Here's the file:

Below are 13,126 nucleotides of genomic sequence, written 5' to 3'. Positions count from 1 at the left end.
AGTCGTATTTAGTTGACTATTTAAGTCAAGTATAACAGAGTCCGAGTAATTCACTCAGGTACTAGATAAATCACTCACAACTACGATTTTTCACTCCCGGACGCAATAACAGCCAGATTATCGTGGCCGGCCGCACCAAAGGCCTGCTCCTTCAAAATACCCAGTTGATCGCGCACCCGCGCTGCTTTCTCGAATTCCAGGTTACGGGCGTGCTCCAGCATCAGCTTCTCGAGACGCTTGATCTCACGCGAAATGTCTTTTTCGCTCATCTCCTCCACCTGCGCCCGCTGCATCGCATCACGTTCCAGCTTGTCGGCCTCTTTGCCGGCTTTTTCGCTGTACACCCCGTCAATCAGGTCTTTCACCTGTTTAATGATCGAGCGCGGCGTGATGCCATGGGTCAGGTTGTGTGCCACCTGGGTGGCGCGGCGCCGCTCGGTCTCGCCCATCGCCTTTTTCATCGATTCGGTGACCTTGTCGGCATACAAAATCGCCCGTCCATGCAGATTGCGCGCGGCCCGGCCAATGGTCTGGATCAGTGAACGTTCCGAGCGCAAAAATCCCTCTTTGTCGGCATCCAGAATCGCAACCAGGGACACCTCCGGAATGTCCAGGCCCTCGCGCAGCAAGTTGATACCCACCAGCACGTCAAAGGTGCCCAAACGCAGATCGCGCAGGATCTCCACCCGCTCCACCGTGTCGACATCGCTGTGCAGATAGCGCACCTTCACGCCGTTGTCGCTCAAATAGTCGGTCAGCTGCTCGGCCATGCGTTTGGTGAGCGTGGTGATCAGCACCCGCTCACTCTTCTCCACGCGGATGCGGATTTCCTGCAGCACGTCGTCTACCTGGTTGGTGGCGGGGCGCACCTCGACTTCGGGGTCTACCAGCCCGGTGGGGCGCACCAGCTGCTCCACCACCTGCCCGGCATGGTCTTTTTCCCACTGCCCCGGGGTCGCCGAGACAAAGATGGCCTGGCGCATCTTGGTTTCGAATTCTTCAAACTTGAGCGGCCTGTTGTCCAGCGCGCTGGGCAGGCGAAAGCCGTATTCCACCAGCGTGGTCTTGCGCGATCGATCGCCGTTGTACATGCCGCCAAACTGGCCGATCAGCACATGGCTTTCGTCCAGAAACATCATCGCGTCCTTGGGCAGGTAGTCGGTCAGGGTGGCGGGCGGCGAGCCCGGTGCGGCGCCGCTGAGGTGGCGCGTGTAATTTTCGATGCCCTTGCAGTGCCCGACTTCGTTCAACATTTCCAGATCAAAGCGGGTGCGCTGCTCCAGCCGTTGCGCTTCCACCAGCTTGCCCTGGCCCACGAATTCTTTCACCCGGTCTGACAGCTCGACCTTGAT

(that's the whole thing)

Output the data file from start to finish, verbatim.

Below are 13,126 nucleotides of genomic sequence, written 5' to 3'. Positions count from 1 at the left end.
AGTCGTATTTAGTTGACTATTTAAGTCAAGTATAACAGAGTCCGAGTAATTCACTCAGGTACTAGATAAATCACTCACAACTACGATTTTTCACTCCCGGACGCAATAACAGCCAGATTATCGTGGCCGGCCGCACCAAAGGCCTGCTCCTTCAAAATACCCAGTTGATCGCGCACCCGCGCTGCTTTCTCGAATTCCAGGTTACGGGCGTGCTCCAGCATCAGCTTCTCGAGACGCTTGATCTCACGCGAAATGTCTTTTTCGCTCATCTCCTCCACCTGCGCCCGCTGCATCGCATCACGTTCCAGCTTGTCGGCCTCTTTGCCGGCTTTTTCGCTGTACACCCCGTCAATCAGGTCTTTCACCTGTTTAATGATCGAGCGCGGCGTGATGCCATGGGTCAGGTTGTGTGCCACCTGGGTGGCGCGGCGCCGCTCGGTCTCGCCCATCGCCTTTTTCATCGATTCGGTGACCTTGTCGGCATACAAAATCGCCCGTCCATGCAGATTGCGCGCGGCCCGGCCAATGGTCTGGATCAGTGAACGTTCCGAGCGCAAAAATCCCTCTTTGTCGGCATCCAGAATCGCAACCAGGGACACCTCCGGAATGTCCAGGCCCTCGCGCAGCAAGTTGATACCCACCAGCACGTCAAAGGTGCCCAAACGCAGATCGCGCAGGATCTCCACCCGCTCCACCGTGTCGACATCGCTGTGCAGATAGCGCACCTTCACGCCGTTGTCGCTCAAATAGTCGGTCAGCTGCTCGGCCATGCGTTTGGTGAGCGTGGTGATCAGCACCCGCTCACTCTTCTCCACGCGGATGCGGATTTCCTGCAGCACGTCGTCTACCTGGTTGGTGGCGGGGCGCACCTCGACTTCGGGGTCTACCAGCCCGGTGGGGCGCACCAGCTGCTCCACCACCTGCCCGGCATGGTCTTTTTCCCACTGCCCCGGGGTCGCCGAGACAAAGATGGCCTGGCGCATCTTGGTTTCGAATTCTTCAAACTTGAGCGGCCTGTTGTCCAGCGCGCTGGGCAGGCGAAAGCCGTATTCCACCAGCGTGGTCTTGCGCGATCGATCGCCGTTGTACATGCCGCCAAACTGGCCGATCAGCACATGGCTTTCGTCCAGAAACATCATCGCGTCCTTGGGCAGGTAGTCGGTCAGGGTGGCGGGCGGCGAGCCCGGTGCGGCGCCGCTGAGGTGGCGCGTGTAATTTTCGATGCCCTTGCAGTGCCCGACTTCGTTCAACATTTCCAGATCAAAGCGGGTGCGCTGCTCCAGCCGTTGCGCTTCCACCAGCTTGCCCTGGCCCACGAATTCTTTCACCCGGTCTGACAGCTCGACCTTGAT